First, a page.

Depending on your industry and the size of your company, a good benchmark value for hiring an employee is between $3,000 and $5,000.
What’s included in the cost of hiring a new employee?
Salary is only one component of the total cost of hiring a new employee. Before you post all those job openings, budget for these expenses as well.
When you check out the job market, you’ll see just how much competition there is to hire top talent. If you want to attract the best candidates, finding them can be costly.
For one, you should have at least one HR manager on your recruitment team. Salaries differ across the board but general estimates are between $91,000 and $21,000 per year. Aside from your HR manager, your hiring team also comes at a hefty price. To lessen the number of members in a recruitment team, some HR managers utilize HR recruitment software that cuts costs and frees up valuable time for the HR team to focus on other administrative tasks that provide better ROI.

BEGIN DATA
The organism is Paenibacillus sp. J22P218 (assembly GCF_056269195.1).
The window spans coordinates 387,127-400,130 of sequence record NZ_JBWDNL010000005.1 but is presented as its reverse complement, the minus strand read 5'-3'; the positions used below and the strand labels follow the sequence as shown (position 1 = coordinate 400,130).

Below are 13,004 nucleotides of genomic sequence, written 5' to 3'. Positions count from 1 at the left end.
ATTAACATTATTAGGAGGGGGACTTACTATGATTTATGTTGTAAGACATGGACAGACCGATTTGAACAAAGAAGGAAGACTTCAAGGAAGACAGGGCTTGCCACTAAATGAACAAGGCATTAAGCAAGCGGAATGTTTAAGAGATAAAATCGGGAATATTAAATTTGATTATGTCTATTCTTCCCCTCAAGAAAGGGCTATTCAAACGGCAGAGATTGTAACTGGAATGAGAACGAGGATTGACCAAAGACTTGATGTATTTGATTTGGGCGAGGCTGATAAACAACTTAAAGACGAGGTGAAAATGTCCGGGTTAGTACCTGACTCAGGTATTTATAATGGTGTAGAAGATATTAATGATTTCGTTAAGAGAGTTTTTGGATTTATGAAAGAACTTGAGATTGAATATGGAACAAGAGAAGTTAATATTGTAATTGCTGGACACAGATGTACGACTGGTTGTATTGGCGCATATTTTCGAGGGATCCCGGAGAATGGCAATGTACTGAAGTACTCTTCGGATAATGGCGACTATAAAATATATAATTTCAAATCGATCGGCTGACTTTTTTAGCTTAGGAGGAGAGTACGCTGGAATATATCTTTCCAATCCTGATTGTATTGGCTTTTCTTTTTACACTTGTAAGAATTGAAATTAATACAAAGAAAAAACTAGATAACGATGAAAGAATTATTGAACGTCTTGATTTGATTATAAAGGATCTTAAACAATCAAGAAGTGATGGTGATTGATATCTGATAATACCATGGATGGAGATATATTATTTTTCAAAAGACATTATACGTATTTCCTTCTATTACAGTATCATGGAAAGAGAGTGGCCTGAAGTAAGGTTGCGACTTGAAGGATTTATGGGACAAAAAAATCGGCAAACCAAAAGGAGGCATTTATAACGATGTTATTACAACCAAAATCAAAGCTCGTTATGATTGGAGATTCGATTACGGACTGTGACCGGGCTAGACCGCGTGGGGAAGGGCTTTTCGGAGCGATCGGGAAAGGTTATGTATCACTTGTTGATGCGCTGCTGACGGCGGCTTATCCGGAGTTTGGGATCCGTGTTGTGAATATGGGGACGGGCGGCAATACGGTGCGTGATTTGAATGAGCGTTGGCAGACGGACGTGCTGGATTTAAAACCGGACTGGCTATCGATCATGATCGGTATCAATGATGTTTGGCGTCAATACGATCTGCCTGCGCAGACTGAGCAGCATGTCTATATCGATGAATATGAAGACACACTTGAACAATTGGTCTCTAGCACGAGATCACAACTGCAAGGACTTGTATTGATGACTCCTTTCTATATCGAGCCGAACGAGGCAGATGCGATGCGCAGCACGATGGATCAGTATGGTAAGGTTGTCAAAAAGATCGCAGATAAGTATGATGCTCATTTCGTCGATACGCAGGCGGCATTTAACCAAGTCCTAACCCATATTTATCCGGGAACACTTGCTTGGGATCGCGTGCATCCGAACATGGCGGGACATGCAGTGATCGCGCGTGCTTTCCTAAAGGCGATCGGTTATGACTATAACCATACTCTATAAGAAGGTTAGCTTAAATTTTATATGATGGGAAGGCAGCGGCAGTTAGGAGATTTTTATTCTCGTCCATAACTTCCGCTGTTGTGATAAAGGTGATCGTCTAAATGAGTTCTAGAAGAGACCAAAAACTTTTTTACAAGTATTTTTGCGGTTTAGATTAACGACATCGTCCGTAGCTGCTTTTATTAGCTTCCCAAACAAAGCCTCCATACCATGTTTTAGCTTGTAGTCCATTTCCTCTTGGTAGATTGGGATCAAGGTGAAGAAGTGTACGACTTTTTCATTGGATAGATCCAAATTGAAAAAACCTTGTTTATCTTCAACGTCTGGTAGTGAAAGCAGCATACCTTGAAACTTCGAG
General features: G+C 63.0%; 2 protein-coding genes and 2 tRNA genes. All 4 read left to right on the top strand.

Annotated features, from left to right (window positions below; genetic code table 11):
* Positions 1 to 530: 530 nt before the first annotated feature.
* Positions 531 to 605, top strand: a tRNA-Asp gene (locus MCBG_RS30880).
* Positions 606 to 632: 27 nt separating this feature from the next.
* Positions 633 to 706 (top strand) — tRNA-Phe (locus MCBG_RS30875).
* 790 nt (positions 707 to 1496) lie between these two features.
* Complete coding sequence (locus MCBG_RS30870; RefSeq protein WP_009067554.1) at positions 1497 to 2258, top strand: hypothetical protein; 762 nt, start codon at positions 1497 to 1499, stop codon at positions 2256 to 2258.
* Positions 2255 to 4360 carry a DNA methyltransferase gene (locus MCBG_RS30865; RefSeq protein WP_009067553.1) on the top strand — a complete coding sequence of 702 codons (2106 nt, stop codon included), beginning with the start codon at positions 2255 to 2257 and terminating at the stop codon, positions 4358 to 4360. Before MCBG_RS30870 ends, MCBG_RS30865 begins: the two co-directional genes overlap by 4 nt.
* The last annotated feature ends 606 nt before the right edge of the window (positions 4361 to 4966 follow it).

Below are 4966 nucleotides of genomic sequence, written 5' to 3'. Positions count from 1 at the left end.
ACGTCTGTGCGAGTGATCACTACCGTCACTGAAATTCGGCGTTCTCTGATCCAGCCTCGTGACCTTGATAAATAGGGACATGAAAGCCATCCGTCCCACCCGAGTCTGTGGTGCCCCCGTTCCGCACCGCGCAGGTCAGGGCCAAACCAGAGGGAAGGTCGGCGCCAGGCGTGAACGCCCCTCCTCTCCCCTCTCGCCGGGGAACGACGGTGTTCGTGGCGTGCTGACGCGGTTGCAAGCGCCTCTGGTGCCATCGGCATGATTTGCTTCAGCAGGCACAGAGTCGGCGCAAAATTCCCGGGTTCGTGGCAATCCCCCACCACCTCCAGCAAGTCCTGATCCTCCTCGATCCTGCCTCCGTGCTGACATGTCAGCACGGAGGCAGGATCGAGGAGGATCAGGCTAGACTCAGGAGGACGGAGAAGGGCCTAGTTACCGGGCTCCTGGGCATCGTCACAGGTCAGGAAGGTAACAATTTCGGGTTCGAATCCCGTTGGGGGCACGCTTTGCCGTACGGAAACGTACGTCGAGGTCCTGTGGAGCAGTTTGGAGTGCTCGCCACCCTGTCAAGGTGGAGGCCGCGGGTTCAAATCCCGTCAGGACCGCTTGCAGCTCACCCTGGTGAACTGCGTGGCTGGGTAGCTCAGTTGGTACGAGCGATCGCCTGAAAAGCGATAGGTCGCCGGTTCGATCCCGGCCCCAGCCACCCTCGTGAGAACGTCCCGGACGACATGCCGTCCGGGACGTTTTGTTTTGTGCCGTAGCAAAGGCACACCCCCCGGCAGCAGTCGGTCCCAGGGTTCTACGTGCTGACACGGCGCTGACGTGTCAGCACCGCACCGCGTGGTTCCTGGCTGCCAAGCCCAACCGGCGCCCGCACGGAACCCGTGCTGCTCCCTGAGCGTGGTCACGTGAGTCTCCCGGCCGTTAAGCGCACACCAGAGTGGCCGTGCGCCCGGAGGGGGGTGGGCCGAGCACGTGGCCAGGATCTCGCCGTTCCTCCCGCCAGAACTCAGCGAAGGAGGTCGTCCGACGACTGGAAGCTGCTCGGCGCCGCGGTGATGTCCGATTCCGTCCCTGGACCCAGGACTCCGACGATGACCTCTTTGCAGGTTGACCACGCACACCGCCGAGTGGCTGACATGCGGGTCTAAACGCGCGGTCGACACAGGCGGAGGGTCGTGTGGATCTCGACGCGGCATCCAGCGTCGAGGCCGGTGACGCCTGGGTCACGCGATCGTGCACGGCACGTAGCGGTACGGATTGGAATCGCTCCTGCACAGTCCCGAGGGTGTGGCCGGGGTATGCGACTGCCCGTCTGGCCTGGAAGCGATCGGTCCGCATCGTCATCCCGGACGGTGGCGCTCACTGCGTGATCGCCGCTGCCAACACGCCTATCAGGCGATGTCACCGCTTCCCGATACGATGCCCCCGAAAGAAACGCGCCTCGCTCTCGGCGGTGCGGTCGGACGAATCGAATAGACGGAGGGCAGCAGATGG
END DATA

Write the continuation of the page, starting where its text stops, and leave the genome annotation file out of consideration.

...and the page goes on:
Pre-employment screening is a critical part of the hiring process. Background checks help you identify quality candidates while flagging issues that can ruin your company’s reputation or cost your business money.
But of course, candidate screening isn’t free and it adds to the total cost of hiring an employee. Pre-employment screening companies have the following price ranges for standard background checks:
- Education Verification: $7 – $15
- Employment Verification: $7 – $15
- Professional License Checks: $7 – $15
- Motor Vehicle Record Check: $3 – $10
- Criminal Background Check: $5 – $20
- Credit Report: $5 – $12
Onboarding and Training
When you hire new talent, they’re rarely on their A-game on their first week of work. It’ll take them at least a month before they settle comfortably into their role and achieve peak productivity. While you’re working on onboarding and training them, the company’s overall productivity suffers too, cutting you back almost 2.5% of total revenues.
According to the 2017 Training Industry Report, companies spend 47.6 hours and $1,075 per trainee, per year on employee training alone. With such a huge chunk of time and money put on the line, onboarding and training is definitely a huge factor in the total cost of hiring a new employee.
After salary compensation, one of the significant costs of hiring an employee is payroll taxes.